• #8 by cav on November 7, 2013 - 8:21 am

        My vote is in the digital tubes somewhere.

  2. #9 by brewski on November 5, 2013 - 10:38 pm

    $23 Trillion.

    Mitch McConnell is not the one to be worried about.

    Math is what you need to be worried about.

    • #10 by Richard Warnick on November 6, 2013 - 8:13 am

      Simple fix. Either get rid of the payroll tax cap, or give Americans a raise, or both! Without any changes, Social Security is just fine for 20 YEARS – even according to the pessimistic economic assumptions (1.4% GDP growth, etc.) of the trustees.

    • #14 by Richard Warnick on November 6, 2013 - 9:56 am

      Center on Budget and Policy Priorities:

      Some commentators cite huge dollar figures that appear in the trustees’ report, such as the nearly $10 trillion shortfall through 2087 (or even the $23 trillion shortfall through eternity, a figure whose validity many experts question). Except over relatively short periods, however, it is not useful to express Social Security’s income, expenditures, or funding gap in dollar terms, which does not convey a sense of the economy’s ability to support the program. Expressing them in relation to taxable payroll or GDP, in contrast, puts them in proper perspective. Over the next 75 years, for example, taxable payroll — discounted to today’s dollars just as the $10 trillion shortfall figure is — will exceed $370 trillion, and GDP will be over $1,000 trillion. The shortfall over the next 75 years, as noted, equals about 2.6 percent of taxable payroll and 0.9 percent of GDP.

      • #15 by brewski on November 6, 2013 - 11:19 am

        So the CBPP does not dispute the $23 trillion figure. All it is saying is that we can tax future generations more. So the CBPP is agreeing with intergenerational theft.

        • #16 by Richard Warnick on November 6, 2013 - 11:46 am

          I left out the footnotes. But since you’re such a stickler for sources today, here is the citation for why the “infinite horizon” number is bullshit.

          See letter from the American Academy of Actuaries to the Trustees of the Social Security System and the Social Security Advisory Board, December 19, 2003, http://www.actuary.org/pdf/socialsecurity/tech_dec03.pdf.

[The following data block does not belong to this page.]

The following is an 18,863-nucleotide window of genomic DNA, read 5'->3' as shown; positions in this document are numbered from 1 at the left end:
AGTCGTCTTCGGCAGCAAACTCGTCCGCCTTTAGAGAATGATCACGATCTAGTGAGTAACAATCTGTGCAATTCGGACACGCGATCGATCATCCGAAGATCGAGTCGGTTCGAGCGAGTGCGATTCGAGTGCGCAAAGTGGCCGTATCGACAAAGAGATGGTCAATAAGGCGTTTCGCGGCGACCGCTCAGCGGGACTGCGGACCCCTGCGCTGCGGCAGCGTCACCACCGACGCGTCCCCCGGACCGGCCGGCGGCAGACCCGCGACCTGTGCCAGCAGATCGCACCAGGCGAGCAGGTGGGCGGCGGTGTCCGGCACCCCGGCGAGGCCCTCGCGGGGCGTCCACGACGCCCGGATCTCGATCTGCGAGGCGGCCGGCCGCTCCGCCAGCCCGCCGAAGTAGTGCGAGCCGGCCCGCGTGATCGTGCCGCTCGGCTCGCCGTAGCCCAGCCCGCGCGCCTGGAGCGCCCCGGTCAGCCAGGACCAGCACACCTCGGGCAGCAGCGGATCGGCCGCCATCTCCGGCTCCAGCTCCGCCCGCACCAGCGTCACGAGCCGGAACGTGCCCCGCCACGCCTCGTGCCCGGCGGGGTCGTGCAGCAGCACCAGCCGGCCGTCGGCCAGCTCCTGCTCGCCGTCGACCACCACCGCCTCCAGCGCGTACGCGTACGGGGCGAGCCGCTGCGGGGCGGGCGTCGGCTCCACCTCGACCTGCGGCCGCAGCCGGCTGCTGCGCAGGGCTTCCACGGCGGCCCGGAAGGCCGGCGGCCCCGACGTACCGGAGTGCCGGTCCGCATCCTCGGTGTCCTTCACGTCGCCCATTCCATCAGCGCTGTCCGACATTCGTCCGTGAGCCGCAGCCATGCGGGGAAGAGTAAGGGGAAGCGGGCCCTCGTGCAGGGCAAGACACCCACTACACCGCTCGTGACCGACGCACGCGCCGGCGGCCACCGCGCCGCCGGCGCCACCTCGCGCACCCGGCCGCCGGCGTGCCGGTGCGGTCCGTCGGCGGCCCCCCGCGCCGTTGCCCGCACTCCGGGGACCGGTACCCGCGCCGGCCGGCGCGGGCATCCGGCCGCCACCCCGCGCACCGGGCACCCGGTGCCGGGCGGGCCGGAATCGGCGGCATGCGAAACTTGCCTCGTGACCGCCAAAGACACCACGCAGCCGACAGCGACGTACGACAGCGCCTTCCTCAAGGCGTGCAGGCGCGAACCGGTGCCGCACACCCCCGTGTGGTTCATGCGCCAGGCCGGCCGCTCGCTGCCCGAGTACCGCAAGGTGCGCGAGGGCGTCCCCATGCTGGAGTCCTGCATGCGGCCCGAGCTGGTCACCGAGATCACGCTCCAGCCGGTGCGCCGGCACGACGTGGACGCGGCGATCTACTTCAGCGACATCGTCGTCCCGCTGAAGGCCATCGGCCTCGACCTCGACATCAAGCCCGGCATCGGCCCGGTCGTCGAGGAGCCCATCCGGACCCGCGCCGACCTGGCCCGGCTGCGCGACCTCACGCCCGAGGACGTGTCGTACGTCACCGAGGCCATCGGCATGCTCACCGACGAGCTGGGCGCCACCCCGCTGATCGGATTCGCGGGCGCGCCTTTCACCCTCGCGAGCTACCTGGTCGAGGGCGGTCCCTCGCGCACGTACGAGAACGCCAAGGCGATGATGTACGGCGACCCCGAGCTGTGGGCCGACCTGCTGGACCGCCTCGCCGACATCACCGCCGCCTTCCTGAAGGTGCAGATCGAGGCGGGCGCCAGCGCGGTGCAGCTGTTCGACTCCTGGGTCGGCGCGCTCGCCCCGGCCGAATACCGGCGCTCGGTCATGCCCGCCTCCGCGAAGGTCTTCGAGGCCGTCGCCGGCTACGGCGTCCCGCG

• #17 by brewski on November 6, 2013 - 12:41 pm

            According to your link, one of the reasons why the authors of that letter think that the assumptions are wrong is because the current system is “unsustainable” (their words) and people will need to work longer to pay for the shortfall of benefits.

            Thanks for the clarification.

          • #18 by Richard Warnick on November 6, 2013 - 12:46 pm

            Why not just pay higher wages to Americans who work for a living? Wages have been flat for too long.

          • #19 by brewski on November 6, 2013 - 12:59 pm

            Wages have been flat for a long time due to several reasons which you ignore:

            1. Total compensation paid to hire an employee includes all benefits and all payroll taxes. Employers don’t just look at “wages” narrowly defined. Since non-wage benefit and payroll tax costs have been going up much faster over the time horizon of your chart, it is wildly misleading to the point of being deceitful. But that is what you people do.
            This graph is more honest:
            http://www.leftbusinessobserver.com/Prod-&-comp.jpg

            2. Compensation is set by supply and demand for labor. The left has been hell bent on increasing the supply of labor. This lowers wages. The left has been hell bent on chasing employers out of the US. This lowers wages.

            The question “Why not just pay higher wages” is a stupid question. It ignores who makes that decision and whose money it is. If you want to start a company and pay your employees more, then you can do so. If not, then you are in no position to have an opinion.

  3. #20 by cav on November 6, 2013 - 7:50 am

    GOP math IS particularly worrisome, yes!

    • #21 by brewski on November 6, 2013 - 8:12 am

      Pithy comments ignoring actual math is worrisome.

      • #22 by Richard Warnick on November 6, 2013 - 8:19 am

        Oh, and after 20 years, Social Security will be able to pay 77% of benefits indefinitely. Without any changes at all.

        Is the distant future of Social Security a big problem when the GOP is threatening to shut down the government in a couple of months, and destroy the world economy?

        • #23 by brewski on November 6, 2013 - 8:37 am

          A 23% cut in your benefits is something you are OK with?

          • #24 by Richard Warnick on November 6, 2013 - 9:36 am

            (1) Like I said, it’s an easy fix. But if they don’t fix it, it’s not the end of Social Security either.

            (2) Remember this is based on the Gloomy Gus trustees pessimistic assumptions of flat wages and 1.4% GDP growth, which are at odds with past economic performance.